When Jesus preached on the requirements to enter the kingdom of heaven in the Sermon on the Mount, He began with the Beatitudes—that list of statements beginning with “Blessed are….” Sermon titles and books reveal an assortment of Beatitude puns such as “Bee Attitudes” and “Me Attitudes.” And there are certainly enough to make you wonder (1.) why we call them Beatitudes and (2.) if the word Beatitude has anything to do with attitudes.
It turns out the word comes from the Latin word beātus meaning “blessed.” And while there may not be an etymological connection between Beatitude and attitude, being blessed (or “happy” in modern parlance) is an attitude.
Jesus is indeed stressing attitudes in the Beatitudes, and in very specific ways. Take Matthew 5:5 as a single example: “Blessed are the meek, for they shall inherit the earth.” Our study for sixth, seventh, and eighth grade—The God-Man: Christ in the Gospels—explains Jesus’ use of meekness this way:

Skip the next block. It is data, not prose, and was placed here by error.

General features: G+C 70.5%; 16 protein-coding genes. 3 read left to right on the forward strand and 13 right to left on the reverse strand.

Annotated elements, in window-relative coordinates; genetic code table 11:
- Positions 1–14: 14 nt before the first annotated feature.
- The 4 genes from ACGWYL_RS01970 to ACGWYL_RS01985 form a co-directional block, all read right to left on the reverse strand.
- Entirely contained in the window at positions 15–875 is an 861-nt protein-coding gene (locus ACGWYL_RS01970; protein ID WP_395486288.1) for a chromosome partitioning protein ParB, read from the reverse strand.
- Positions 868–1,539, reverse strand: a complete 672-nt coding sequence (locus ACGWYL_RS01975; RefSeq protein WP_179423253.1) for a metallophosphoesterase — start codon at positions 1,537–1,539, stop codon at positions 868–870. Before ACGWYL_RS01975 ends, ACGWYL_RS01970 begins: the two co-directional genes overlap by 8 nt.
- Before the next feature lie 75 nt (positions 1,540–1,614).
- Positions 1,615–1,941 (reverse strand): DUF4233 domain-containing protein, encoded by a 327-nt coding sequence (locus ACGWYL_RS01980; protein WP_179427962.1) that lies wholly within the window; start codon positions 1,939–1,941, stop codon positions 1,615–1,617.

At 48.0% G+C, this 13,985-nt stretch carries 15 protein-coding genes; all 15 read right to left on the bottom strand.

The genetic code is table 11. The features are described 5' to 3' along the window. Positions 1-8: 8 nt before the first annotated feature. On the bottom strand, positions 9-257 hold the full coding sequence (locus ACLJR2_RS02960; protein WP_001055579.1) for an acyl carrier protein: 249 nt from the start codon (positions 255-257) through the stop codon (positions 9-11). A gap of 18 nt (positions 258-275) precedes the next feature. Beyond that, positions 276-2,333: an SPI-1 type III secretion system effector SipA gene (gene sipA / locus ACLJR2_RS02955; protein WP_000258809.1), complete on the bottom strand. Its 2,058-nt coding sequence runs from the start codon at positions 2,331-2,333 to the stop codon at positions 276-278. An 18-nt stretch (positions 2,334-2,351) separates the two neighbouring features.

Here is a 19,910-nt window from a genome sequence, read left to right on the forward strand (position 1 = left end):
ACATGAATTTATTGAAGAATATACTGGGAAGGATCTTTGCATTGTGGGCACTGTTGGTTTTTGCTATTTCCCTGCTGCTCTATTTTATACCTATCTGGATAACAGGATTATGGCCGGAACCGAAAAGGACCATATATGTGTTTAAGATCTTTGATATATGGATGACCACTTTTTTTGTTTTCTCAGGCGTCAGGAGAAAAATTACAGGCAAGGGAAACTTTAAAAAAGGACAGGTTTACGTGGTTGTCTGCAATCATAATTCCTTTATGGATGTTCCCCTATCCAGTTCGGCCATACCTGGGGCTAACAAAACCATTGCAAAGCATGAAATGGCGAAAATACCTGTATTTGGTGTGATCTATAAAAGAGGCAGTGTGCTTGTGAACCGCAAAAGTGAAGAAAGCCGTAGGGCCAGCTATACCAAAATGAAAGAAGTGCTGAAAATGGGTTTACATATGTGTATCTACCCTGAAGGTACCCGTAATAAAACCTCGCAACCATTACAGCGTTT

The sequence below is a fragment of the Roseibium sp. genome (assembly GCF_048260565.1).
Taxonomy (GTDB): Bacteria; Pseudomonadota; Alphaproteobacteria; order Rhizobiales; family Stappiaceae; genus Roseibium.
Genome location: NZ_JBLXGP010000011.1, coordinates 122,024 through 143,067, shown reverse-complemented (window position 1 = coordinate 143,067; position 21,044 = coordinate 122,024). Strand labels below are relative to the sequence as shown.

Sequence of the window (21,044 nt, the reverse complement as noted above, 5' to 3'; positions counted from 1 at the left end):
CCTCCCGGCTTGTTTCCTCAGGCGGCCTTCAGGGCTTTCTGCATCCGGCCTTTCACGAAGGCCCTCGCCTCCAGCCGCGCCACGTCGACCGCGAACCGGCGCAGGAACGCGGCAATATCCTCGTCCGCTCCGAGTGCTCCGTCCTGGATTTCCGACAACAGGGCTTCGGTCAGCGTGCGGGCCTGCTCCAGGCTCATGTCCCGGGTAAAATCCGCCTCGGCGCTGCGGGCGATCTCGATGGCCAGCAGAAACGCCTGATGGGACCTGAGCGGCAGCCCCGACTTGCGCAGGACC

Meekness, to Jesus, meant an attitude of submission to God, allowing Him to accomplish His will in whatever way He sees best (117).
An attitude of meekness is what God requires of His people. It’s an attitude modeled perfectly by Jesus, one we can learn from Him (Matt. 11:29).
Throughout this school-length study, middle-schoolers will learn much more than just about the Beatitudes—that’s only one lesson. They will also learn about the teachings and works of Jesus Christ from the four Gospels, including Jesus’ incarnation, miracles, Passion Week, and more.
In addition, each lesson includes a special section dedicated to application called “My Relationship to Christ.” This gives students a regular opportunity to evaluate their relationship with the Lord and reflect on their gratitude towards Him through open-ended prompts.
Consider using this study to impact students and their attitudes with the words and works of the meek and powerful God-Man.